Dark House DVD Review
Directed by Darin Scott
Written by Darin Scott and Kerry Douglas Dye
2009, Region 1 (NTSC), 85 minutes, Rated R
Released on September 28th, 2010
Jeffrey Combs as Walston
Meghan Ory as Claire
Diane Louis Salinger as Ms. Darrode
Matt Cohen as Rudy
Shelly Cole as Lily
Danso Gordon as Eldon
Ryan Melander as Bruce
Bevin Prince as Ariel
Meghan Maureen McDonough as Samantha
Scott Whyte as Moreton
What do you do if you witness the horrific slaying of a group of children when you are a child yourself, and you still can't get over it over a decade later? Well, if you are budding actress Claire (Meghan Ory), you take the advice of your psychiatrist and return to the scene of the crime to face your fears. Luckily for Claire, businessman Walston Rey (Jeffrey Combs, Re-Animator) provides her and her acting friends with just that opportunity when he turns that slaughter house into a state-of-the-art haunted attraction — complete with holographic demons — and needs a staff to fill it. Unluckily for Claire, evil still resides in that abode, and is looking for her to settle an old score.
Dark House is one of those movies that is a bit hit and miss, completely over-the-top and completely aware of what it is, which is nothing but a good time filled with blood and grue. Leading this charge of fun is the always terrific Jeffrey Combs as Walston Rey, a man who only has two goals: One, avoid bad publicity on his new venture, deaths be damned and, later, get the hell out of the house at all costs. Combs is great in this role, as you can tell he's having fun with it. And as ridiculous as his character is, there is also a sense of realism to it as when the shit hits the fan, he just doesn't care about anyone else. This is evident when Claire wants to find her friend, and Walston makes no effort to help. Not. His. Problem. That's something you just don't see enough of in horror films. My friends are quite aware that if they get separated from the group, don't expect me to help. It's every man for himself when there's a slaughter happening.
The rest of the cast does admirably as well. When you are staring with such a genre legend, you damn well better bring your A game, and the supporting actors do just that. There's not a weak link to be found in the movie, and many of the actors each have a shining moment in their own right. Meghan Ory carries her role as the haunted Claire with ease and Diane Salinger (Rest Stop) absolutely owns her role as Ms. Darrode, the crazy redhead systematically destroying those who dare enter her house.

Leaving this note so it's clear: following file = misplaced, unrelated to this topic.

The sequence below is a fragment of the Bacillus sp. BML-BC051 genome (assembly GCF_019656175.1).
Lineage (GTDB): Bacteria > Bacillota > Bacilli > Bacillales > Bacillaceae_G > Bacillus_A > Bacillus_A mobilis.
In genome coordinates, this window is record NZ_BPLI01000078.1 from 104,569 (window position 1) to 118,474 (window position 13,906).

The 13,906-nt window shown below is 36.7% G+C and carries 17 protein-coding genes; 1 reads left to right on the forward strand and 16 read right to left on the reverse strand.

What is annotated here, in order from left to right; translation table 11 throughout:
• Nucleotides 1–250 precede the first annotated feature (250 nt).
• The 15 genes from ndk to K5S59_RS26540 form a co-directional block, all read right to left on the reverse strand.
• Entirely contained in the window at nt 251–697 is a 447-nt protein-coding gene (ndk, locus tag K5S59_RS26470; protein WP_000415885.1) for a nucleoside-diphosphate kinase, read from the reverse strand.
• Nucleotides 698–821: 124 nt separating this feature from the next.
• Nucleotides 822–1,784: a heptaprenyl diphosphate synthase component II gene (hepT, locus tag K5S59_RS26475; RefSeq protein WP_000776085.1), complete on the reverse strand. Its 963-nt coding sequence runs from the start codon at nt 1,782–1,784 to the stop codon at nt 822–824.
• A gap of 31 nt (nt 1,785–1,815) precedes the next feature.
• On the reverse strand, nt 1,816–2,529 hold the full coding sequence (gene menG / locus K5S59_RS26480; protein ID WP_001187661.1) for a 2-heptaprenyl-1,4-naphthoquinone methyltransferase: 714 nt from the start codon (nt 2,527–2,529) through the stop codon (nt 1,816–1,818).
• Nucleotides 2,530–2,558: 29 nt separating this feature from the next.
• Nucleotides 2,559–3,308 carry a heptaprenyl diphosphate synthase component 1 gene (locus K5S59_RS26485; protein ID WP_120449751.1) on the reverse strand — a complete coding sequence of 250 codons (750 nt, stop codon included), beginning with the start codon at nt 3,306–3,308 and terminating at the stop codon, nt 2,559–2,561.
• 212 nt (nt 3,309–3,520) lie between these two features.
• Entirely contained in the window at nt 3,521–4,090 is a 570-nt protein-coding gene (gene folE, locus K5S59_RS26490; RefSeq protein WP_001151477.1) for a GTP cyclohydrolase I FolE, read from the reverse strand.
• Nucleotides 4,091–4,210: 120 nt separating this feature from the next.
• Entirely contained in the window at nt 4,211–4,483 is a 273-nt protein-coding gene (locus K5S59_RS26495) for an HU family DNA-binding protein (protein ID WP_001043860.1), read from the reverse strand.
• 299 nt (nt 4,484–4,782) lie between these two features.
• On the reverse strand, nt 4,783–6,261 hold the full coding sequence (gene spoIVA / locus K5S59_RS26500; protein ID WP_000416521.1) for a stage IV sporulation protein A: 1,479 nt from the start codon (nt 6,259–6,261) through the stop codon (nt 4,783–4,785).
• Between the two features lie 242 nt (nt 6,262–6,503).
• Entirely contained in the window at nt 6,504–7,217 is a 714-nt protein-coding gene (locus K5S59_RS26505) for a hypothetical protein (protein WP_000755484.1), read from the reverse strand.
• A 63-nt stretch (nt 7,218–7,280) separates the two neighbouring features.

The writing both fails and succeeds. The biggest flaw is the story itself. Sure, it's been told a thousand times before, but its execution is questionable. The ghost of Ms. Darrode gets into the computer equipment brought in for the holograms the haunted house offers, in order to make them real. But when she is shown on the monitor screen, it just looks awful. Like early '90s computer awful. Literally, it looks like effects of what a ghost in a computer might have looked like in two decades ago. Visually, it's just such a massive weak spot in the film and one has to wonder who looked at that and thought it looked good.
Fortunately, the dialog allows you to overlook those ridiculous scenes. It's not only self-aware, but the script does not take itself seriously at all. This really aids in the enjoyment of the film because it puts up front exactly what it is, just an enjoyable ride.
As goofy fun as Dark House is, it doesn't shy away from the gore. It suffers some in choosing to use CGI at parts, but there's enough bloodshed overall to make up for it. Considering the light-hearted tone of the movie, I was a bit surprised to see as much as they threw out, which is reminiscent of Dead & Breakfast (although nothing in House tops that awesome kitchen scene in Breakfast). The massive amount of violence in the movie amps the entertainment because, at times, it's as over-the-top as the rest of the flick.
Dark House doesn't bring anything new to the genre, not by a long shot, but hot damn is it a lot of fun and a great movie to sit back and enjoy with some friends. Easily worth a rental, and if you are a Jeffery Combs fan of any level, a solid purchase.
Video and Audio:
Dark House's 2.35:1 anamorphic presentation is a bit soft and the flesh tones were a tad orangish. The blacks, however, were suitably dark and there was no bleeding apparent. It's not a demo disc by any stretch of the imagination, but there are no major complaints.
The 5.1 Dolby Digital is a very pleasant mix. Dialog is always clean and there is a great use of the sides and rears.
- Director/Producer Commentary
- 8 Fangoria Frights
Not much but a commentary with writer/director Darin Scott and producer Mark Sonoda. It's a fun commentary, though, as Scott is very jovial and laugh-out-loud funny at parts.
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